When I first started work on Capitol Hill in the 1970s, we used three colors of carbon paper to file and cross-reference every outgoing snail-mail letter. We filed the pink copies by date, yellow by issue, and green by constituent name. It was considered very efficient in days when Senators routinely received 1000 letters a day, and teams of correspondents answered them on typewriters. One of the big debates that year in Congress was about renewable energy and high gas prices. My how (some) things change.
Office systems change (computers do both the mailing and the filing), and we change with them. An efficient office stays on top of these trends, and most of us embrace the latest in personal technology, just as Congress must constantly address changes in global technology. Consider the craze during those years to switch our energy use to renewable sources that would wean us from a dwindling supply of oil and gas. We now know that our supplies are not dwindling, and the U.S. is today the biggest oil and natural-gas producer in the world (14 million barrels a day).
Yet while office technology changes overnight, energy policy is mostly dictated by government, which changes only at a snail’s pace. The national Renewable Fuels Standard (RFS) is a prime example. It is big news again this year because it is an important issue in Iowa, and several presidential candidates support phasing it out. That alarms many corn farmers and ethanol producers who depend on the artificial market created by government regulations, which require ethanol to be blended into gasoline. Sometimes Iowa voters get angry about it, but before candidates pander, they ought to remember the nation’s taxpayers.
Under the RFS, corn ethanol is blended into gasoline to reduce imports of foreign oil and greenhouse gas emissions (GHGs). Back when gasoline demand was soaring, Congress wanted to replace a portion of the U.S. gasoline supply with homegrown fuels. So the RFS seemed like a good idea at the time, but advances in technology soon overwhelmed it. Foreign oil imports dropped substantially when hydraulic fracturing and directional drilling increased domestic oil production, and efficiency improvements in cars and trucks reduced gasoline demand. Modern cars sip gasoline compared to the guzzlers of the past.
But with the RFS still on the books, the Environmental Protection Agency (EPA) has continued to order ever-higher volumes of homegrown fuels into gasoline and diesel. This year 14.5 billion gallons of ethanol are supposed to be blended into fuel (the largest amount ever), even though the mandate no longer makes sense economically or technologically. Rather, it has become an out-of-date and expensive debacle that forces everyone to pay more.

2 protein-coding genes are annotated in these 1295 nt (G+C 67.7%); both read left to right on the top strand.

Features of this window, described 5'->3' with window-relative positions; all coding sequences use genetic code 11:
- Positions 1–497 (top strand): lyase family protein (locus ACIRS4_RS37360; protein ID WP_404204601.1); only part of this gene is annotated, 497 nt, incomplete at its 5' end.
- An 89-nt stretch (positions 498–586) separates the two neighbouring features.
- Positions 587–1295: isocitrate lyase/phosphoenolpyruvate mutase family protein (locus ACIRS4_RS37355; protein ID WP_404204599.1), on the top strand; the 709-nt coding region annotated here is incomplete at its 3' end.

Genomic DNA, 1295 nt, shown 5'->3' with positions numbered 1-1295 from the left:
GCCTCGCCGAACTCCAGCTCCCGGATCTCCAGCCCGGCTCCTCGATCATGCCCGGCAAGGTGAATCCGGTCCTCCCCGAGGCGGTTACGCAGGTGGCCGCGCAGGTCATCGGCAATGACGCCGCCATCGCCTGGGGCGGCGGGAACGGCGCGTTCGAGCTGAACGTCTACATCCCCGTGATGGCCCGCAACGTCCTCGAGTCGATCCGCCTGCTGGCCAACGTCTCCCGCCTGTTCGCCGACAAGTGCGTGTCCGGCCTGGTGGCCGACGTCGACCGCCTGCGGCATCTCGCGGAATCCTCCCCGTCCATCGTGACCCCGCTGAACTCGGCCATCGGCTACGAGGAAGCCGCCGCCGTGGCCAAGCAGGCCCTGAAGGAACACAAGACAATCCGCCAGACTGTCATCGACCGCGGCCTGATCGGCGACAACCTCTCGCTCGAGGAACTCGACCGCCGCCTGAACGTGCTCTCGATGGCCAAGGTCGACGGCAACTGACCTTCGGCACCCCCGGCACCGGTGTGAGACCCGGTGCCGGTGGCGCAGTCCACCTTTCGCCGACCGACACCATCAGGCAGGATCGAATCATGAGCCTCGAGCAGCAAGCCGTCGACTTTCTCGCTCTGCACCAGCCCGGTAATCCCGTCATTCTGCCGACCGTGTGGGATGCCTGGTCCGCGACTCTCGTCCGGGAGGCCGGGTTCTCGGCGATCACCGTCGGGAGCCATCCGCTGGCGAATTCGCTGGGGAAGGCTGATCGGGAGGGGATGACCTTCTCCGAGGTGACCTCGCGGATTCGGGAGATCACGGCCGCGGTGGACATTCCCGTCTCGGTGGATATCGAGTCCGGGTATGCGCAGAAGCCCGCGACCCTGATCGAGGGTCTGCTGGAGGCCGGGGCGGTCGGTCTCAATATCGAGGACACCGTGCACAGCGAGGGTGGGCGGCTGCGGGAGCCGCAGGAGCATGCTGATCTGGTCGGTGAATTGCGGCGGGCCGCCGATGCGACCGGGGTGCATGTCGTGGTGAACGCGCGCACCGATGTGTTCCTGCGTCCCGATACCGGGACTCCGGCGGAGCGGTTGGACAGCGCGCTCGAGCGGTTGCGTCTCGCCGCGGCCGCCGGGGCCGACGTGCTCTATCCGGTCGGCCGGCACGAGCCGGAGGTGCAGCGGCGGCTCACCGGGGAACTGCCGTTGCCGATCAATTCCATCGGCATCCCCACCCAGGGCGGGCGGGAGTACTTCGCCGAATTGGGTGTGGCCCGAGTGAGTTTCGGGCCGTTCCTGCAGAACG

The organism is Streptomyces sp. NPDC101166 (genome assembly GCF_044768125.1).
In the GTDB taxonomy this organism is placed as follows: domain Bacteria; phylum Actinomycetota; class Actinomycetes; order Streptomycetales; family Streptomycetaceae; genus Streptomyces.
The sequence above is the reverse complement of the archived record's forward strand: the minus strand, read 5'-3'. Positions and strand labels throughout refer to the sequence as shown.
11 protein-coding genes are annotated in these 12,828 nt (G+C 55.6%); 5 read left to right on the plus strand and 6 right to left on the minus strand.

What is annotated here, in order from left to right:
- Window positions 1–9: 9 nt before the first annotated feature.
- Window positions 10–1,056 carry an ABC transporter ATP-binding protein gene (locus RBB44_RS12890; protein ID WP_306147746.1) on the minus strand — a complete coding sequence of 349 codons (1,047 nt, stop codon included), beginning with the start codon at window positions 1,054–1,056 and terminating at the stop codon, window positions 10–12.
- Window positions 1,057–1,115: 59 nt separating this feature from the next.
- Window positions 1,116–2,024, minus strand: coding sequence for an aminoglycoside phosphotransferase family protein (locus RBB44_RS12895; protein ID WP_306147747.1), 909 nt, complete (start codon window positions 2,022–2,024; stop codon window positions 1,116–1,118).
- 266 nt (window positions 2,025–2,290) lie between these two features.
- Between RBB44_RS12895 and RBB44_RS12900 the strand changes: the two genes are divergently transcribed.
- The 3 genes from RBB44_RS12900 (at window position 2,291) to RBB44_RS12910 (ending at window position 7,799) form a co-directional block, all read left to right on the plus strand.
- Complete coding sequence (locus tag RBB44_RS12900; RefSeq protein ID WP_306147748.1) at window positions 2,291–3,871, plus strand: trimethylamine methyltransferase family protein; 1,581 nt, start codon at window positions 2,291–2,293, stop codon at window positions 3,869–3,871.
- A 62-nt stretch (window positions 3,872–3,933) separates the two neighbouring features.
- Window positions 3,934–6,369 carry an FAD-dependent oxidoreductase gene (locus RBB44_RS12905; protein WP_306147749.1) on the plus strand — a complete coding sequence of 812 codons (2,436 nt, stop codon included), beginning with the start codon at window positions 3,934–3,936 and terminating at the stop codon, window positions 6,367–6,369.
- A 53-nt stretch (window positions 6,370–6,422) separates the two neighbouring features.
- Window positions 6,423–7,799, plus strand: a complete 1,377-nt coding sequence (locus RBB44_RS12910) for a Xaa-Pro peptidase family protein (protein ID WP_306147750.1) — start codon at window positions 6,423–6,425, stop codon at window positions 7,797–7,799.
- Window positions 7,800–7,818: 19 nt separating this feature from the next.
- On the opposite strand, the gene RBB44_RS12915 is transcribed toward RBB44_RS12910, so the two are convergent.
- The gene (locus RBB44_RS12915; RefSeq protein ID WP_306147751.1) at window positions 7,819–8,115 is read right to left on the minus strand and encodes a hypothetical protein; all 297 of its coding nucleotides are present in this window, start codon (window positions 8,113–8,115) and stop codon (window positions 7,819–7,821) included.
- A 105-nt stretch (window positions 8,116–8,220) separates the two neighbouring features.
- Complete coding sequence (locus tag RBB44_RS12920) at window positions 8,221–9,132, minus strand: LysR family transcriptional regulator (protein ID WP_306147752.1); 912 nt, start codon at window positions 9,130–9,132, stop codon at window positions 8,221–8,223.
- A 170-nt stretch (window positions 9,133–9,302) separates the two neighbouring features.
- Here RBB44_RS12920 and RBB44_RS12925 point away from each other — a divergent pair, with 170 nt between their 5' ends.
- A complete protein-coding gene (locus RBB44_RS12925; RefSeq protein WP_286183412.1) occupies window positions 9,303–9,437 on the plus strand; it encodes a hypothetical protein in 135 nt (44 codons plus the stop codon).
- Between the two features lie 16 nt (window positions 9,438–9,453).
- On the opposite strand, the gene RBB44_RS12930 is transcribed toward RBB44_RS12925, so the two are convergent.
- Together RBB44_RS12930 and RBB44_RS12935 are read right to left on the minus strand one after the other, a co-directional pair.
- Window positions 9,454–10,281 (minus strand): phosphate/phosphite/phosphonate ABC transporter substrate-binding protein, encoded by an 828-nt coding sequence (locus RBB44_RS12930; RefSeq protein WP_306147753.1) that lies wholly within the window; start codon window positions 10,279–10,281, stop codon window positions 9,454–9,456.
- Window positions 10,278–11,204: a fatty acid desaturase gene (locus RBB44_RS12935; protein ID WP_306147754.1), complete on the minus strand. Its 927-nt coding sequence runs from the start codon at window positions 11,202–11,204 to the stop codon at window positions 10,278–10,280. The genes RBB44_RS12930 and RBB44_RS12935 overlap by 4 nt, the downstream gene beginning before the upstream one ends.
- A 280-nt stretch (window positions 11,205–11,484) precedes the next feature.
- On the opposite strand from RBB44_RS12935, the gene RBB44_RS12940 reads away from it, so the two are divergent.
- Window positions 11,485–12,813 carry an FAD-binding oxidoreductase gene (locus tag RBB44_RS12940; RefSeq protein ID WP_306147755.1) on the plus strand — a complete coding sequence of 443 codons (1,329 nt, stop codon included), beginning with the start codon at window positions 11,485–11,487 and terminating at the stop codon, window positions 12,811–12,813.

The Institute for Energy Research says the RFS has cost consumers an estimated $83 billion in higher fuel costs. Ethanol, which has an affinity for water and can lead to corrosion, also has harmed older vehicle and marine engines as well as tractors and outdoor equipment like lawnmowers and snow blowers. Ethanol contains less energy than straight gasoline and gets fewer miles to the gasoline, so many drivers have switched back to straight gasoline – sales of straight gasoline nearly doubled in the last 2 years.
Moreover, corn ethanol may actually be more damaging to the environment than gasoline. Although the EPA trumpets ethanol’s GHG-reducing attributes, Environmental Working Group (EWG) calculations indicate it has encouraged farmers to plow up wetlands and grasslands to plant more corn and soybeans, emitting millions of tons of GHGs into the air. In October, the EPA’s own Inspector General launched an investigation, and many scientists have begun to question the environmental impacts of ethanol.
So how does the EPA react to our evolving understanding? By sharply increasing the mandate for advanced cellulosic fuels. This year 230 million gallons of these advanced fuels are supposed to be added to the nation’s transportation fuels, at least seven times more than is actually produced in America. Cellulosic fuels are similar to ethanol, but produced from wood, brush, and grasses. They are far more difficult and costly to produce than imagined.
The EPA’s absurd efforts to keep the RFS alive remind me of out-of-touch office workers still looking for better colors of carbon paper. Congress should repeal the RFS before it inflicts more damage to the environment and our wallets.
That doesn’t mean we are unsympathetic to corn farmers and ethanol producers. Like all businesses, they have to make a living, and that is especially difficult for farmers these days. But they will continue to sell ethanol because it is an effective octane enhancer for gasoline, and there will always be a market for it. But the volume should be determined by the market, not by obsolete government edicts, in triplicate or otherwise.
(A version of this column originally appeared in the Grand Junction Sentinel, January 22, 2016)